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ABC
Good Morning America
January 28, 2018
8:05:55 AM Eastern [1 minute 10 seconds]

PAULA FARIS: Let's get back to the State of the Union, Martha. There's all this talk this morning that the State of the Union is a chance for the president to reset and hit that reset button. Aides have said he'll reach beyond his base. He’s going to attempt for compromise in this speech. Is that possible for him to simply reset?

MARTHA RADDATZ: Well, I think not in one speech. He may reset for that one speech, but I think you have to go back again. Will his base love it no matter what he says? They probably will. If he's very calm. If he's very positive. Those who don't particularly like President Trump might look at it and say, what a great speech. But then they'll move on. Or they'll say he was reading from a teleprompter. Other people were telling him what to do. But I do think you'll see a very positive speech from President Trump. He likes being before Congress. You get lots of applause.

But just looking at David Wright's piece there and what he was saying when he spoke in front of Congress before and saying, we don't want to be divided. Things pass really quickly. Things move really quickly in this town and in this country and they might forget about that speech within a couple of days, even if they like it.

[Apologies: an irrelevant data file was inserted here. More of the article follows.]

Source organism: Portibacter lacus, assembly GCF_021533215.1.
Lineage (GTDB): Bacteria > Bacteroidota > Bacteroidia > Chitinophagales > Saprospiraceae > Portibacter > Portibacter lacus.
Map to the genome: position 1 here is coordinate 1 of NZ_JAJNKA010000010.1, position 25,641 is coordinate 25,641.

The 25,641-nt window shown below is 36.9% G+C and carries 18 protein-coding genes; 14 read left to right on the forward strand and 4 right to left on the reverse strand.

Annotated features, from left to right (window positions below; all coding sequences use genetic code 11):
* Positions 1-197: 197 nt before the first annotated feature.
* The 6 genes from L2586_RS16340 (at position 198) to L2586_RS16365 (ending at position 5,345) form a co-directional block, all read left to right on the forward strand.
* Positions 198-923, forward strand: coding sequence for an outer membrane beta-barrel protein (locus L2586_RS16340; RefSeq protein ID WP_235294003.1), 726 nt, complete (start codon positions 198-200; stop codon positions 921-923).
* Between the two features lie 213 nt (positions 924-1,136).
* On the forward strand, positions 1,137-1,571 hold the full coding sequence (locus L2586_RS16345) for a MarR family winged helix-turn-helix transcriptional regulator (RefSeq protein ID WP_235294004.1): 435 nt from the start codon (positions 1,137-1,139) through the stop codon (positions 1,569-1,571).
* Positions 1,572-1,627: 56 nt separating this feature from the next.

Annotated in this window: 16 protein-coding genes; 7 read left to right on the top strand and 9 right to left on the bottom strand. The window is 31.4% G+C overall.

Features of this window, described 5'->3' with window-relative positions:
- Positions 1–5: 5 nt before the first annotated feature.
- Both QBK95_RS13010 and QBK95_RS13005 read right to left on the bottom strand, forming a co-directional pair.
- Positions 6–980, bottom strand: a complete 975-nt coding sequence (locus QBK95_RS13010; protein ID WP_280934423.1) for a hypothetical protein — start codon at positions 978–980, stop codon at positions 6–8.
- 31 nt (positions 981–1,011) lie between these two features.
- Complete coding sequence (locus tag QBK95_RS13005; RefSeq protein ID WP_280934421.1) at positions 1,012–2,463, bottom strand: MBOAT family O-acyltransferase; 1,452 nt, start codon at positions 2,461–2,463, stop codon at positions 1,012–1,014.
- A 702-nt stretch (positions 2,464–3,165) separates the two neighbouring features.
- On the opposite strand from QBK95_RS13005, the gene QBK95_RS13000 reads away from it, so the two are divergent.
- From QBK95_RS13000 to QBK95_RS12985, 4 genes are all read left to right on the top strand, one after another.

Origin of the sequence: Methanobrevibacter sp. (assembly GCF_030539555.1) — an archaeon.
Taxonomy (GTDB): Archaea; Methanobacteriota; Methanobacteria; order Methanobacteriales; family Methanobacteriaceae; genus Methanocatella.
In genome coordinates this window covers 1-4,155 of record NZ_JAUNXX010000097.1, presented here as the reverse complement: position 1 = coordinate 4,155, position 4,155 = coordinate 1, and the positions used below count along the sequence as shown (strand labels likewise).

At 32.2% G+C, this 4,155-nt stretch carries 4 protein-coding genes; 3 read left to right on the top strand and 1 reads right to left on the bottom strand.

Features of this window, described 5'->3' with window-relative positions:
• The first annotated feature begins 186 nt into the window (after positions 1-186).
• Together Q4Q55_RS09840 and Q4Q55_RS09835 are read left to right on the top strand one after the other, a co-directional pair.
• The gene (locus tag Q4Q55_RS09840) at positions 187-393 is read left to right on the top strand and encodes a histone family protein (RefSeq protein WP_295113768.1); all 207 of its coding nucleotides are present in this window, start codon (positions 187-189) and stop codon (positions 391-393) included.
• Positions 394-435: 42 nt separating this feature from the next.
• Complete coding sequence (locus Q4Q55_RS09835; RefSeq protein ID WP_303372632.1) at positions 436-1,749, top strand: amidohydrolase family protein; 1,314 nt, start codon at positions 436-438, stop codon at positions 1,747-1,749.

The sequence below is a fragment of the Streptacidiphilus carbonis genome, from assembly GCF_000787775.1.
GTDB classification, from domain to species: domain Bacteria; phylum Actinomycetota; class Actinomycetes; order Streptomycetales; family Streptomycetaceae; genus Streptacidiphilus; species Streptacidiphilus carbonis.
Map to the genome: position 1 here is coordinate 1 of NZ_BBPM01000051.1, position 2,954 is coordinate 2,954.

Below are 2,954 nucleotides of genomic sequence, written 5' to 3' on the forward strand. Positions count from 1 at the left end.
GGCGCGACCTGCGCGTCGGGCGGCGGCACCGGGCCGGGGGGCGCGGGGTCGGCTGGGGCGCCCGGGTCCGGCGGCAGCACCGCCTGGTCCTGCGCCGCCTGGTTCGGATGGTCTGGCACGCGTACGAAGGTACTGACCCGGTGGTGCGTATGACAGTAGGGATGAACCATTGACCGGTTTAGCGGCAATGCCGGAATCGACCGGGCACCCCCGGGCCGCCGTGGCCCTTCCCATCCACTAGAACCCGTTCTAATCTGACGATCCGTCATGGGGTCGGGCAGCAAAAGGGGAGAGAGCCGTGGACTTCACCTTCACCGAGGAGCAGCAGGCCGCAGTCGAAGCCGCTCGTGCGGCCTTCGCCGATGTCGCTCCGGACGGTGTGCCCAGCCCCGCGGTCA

DAN HARRIS: The last speech was well received but the news cycle moves incredibly fast, as you said.

...

NBC
Sunday Today
January 28, 2018
8:07:46 AM Eastern [1 minute 8 seconds]

WILLIE GEIST: So, that brings us to Tuesday night and the State of the Union. We heard the President in Davos this week sort of touting his first year, America is open for business. You think back to his inaugural address, it was dark, talking about carnage in America. What do you expect to see Tuesday?

CHUCK TODD: I expect him to sell a tax plan a lot, which is -- in his mind, I think, the biggest achievement he's got so far and frankly it's something he hasn't done a lot of. Look, this is an opportunity, you get anywhere from 30 to 50 million people to tune in depending on the level of interest on any given year. This is certainly an opportunity for the President to message. But Willie, ask yourself, in the era of Trump, does a big speech like the State of the Union have any legs anymore, right?

GEIST: Right.

TODD: Is it going to have any lasting impact beyond the 12-hour news cycle we're on these days of stories? You realize it's been less than a week since the government was shut down.

GEIST: Right.

TODD: Okay. And so ask yourself if this state of the union is good. Will we be talking about it on Wednesday afternoon?

GEIST: Yes. I think the old news cycles you'll agree do not apply in the last year, year and a half. Chuck Todd, thanks so much as always.

NBDaily Events State of the Union Double Standards Broadcast Television ABC Good Morning America NBC Today Video Chuck Todd Martha Raddatz Donald Trump